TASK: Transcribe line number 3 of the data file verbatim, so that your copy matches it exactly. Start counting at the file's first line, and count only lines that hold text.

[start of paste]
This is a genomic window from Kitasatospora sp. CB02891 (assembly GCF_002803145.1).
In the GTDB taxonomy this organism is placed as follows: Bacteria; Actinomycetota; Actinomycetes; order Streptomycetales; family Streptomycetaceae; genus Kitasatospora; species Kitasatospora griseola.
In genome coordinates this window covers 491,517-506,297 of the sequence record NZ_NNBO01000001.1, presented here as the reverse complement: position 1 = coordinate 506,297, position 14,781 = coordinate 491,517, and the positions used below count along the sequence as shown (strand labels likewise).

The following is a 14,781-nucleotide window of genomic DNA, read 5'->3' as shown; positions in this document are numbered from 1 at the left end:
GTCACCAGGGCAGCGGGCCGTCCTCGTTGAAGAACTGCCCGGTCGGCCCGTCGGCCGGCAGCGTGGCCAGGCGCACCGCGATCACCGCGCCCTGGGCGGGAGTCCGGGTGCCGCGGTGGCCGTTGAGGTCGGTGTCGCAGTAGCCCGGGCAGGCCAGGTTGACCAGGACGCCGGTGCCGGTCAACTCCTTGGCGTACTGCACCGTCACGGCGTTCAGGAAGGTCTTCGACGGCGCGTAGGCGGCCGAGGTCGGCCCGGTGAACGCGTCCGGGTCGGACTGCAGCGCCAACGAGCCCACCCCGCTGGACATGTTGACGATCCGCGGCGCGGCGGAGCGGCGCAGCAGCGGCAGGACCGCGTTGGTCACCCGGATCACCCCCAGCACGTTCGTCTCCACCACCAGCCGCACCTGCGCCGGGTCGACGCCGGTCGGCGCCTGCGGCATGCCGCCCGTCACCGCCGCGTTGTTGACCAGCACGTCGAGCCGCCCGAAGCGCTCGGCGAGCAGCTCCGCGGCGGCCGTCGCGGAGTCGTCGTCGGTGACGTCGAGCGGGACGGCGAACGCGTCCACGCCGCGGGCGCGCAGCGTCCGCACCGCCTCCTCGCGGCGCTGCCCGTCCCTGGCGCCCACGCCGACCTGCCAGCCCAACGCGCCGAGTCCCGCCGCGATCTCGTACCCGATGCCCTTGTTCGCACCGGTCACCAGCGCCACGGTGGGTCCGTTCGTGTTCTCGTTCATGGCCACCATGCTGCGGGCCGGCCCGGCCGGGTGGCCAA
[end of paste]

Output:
In genome coordinates this window covers 491,517-506,297 of the sequence record NZ_NNBO01000001.1, presented here as the reverse complement: position 1 = coordinate 506,297, position 14,781 = coordinate 491,517, and the positions used below count along the sequence as shown (strand labels likewise).